Some of Wall Street’s biggest investors appear to be animal lovers.
Bill Ackman, whose Pershing Square hedge fund made a big splash earlier this week helping to finalize Valeant Pharmaceuticals’ purchase of Botox maker Allergan, has taken an 8.5% stake in veterinary medicine maker Zoetis, which was spun off from Pfizer.1
According to the New York Times, Pershing Square paid $1.5 billion for the stake.
Of course, Ackman’s real love is his likely attempt to profit on the deal, and early speculation suggested that Ackman would work with fellow activist hedge fund Sachem Head Capital to force a sale of the company.
However, Ackman is not alone among investing heavyweights in having the animal-health sector on their radar.
Glenview Capital founder Larry Robbins recently touted the stock of animal hospital operator VCA Inc. as part of his “Millennial” investing theme. According to his thesis, the cyclicality of birthrates means that they are typically negative during major economic and geopolitical events. Because of the recent financial crisis, Millennials have deferred having kids, owning a pet and buying a house in their mid-20s to their mid-30s, Robbins said. A recovery in the US birthrate, though, could benefit industries like hospitals, pet ownership and home ownership, according to Robbins.
Having two investing “bigs” show support for the pet sector recently certainly hasn’t hurt overall pet stock performance. The Pet Passion motif has gained 16.5% in the past month. In that same time, the S&P 500 has increased 8.4%. So far this year, the motif has risen 16.1%; the S&P 500 is up 12.4%.
Dedication to spending on pets in the US shows few signs of waning. Earlier this year, the American Pet Products Association said that Americans spent an all-time high of $55.7 billion on their pets in last year – and it expected spending to creep close to $60 billion this year. According to AAPA President and CEO Bob Vetere, pets across America live like “little humans” these days – and as long as people treat them that way, pet spending should keep climbing.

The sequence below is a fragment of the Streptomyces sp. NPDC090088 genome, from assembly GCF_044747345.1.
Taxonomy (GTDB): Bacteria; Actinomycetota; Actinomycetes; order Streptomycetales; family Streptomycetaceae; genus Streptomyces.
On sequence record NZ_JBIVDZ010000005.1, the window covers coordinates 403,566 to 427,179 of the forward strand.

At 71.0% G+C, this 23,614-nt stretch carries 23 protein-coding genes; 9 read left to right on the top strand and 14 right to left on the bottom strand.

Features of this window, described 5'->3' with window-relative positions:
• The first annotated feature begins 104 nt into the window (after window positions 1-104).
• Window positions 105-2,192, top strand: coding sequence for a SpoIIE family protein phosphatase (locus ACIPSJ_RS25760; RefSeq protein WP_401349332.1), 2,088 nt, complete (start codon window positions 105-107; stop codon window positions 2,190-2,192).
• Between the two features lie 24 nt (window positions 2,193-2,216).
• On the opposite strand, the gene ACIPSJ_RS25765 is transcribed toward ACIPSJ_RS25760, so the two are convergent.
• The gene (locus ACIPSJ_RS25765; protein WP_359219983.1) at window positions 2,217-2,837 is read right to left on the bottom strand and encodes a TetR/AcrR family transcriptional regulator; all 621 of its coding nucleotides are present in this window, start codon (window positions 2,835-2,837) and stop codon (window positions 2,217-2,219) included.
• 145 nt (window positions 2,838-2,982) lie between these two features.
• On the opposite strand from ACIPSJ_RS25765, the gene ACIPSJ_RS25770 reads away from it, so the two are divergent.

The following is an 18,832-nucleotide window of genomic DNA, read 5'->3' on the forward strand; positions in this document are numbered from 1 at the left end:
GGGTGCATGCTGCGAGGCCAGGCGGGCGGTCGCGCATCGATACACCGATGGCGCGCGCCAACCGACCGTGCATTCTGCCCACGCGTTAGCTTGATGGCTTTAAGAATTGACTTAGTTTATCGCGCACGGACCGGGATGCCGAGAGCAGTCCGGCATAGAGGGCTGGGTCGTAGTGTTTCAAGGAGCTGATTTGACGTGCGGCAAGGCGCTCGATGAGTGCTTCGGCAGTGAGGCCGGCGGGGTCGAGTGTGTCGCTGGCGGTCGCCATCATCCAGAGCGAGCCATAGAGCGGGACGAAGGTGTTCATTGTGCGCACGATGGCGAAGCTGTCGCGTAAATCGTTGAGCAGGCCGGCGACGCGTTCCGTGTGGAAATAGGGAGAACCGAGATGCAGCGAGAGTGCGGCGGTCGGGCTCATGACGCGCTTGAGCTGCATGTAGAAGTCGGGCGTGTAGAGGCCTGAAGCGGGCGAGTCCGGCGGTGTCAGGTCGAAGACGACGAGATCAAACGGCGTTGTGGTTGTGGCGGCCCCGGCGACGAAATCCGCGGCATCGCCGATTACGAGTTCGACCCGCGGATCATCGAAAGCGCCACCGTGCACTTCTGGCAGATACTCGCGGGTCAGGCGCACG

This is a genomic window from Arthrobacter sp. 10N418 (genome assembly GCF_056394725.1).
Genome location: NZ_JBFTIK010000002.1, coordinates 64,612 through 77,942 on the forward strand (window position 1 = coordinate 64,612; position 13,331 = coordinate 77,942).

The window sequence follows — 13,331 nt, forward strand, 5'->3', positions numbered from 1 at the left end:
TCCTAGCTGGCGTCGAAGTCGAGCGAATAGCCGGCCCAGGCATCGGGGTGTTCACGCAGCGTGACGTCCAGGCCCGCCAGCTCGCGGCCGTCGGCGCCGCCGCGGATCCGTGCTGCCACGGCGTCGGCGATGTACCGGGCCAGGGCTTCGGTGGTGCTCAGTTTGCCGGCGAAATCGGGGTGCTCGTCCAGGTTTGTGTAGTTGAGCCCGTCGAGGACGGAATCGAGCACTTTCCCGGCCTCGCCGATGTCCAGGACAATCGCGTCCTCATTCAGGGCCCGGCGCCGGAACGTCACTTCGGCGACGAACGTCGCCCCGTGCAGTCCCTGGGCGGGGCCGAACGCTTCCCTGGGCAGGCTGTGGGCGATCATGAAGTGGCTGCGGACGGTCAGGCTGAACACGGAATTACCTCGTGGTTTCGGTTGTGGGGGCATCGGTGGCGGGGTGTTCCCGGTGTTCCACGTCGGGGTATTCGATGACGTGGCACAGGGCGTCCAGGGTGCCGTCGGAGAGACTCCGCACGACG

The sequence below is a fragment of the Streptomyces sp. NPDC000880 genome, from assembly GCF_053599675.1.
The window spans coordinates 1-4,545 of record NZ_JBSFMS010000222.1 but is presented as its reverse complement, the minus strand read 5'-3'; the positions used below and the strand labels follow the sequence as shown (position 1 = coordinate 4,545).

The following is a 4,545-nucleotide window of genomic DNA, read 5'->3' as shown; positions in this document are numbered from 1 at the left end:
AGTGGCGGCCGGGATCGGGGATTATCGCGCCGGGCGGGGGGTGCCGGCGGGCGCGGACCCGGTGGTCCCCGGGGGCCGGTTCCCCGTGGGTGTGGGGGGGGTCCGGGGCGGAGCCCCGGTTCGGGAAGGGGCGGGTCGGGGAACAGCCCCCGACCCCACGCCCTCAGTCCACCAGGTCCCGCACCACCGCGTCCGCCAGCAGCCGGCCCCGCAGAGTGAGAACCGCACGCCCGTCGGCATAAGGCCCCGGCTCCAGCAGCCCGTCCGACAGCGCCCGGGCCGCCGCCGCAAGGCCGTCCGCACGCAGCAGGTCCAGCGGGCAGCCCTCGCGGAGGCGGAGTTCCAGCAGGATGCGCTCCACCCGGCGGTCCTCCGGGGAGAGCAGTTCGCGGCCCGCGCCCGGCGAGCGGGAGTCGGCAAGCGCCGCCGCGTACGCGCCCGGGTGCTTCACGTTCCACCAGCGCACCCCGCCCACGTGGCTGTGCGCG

Meanwhile, supporting the thesis that pet spending is virtually recession-proof, the APPA said that overall pet spending has never dipped since record-keeping started in 1994. Such spending is even moving beyond traditional food and kitty litter. A Bloomberg report earlier this week revealed the huge surge in pet insurance — a $600 million industry in North America growing at triple the pace of U.S. accident-and-health coverage, and drawing investment from companies including Toronto-based and Nationwide Mutual Insurance Co.
Bloomberg noted that gross written premiums in-force jumped an average 13% annually from 2009 to last year according to data and forecasts compiled by the North American Pet Health Insurance Association, the group whose members account for 85% of the industry. That compares with the average 3.5% annual rise in premiums for personal accident and health policies in the US in the period.
A dog’s life, indeed. To see just how much Americans are spending on their pets check out the infographic below from the folks at Dog Breed Identifier.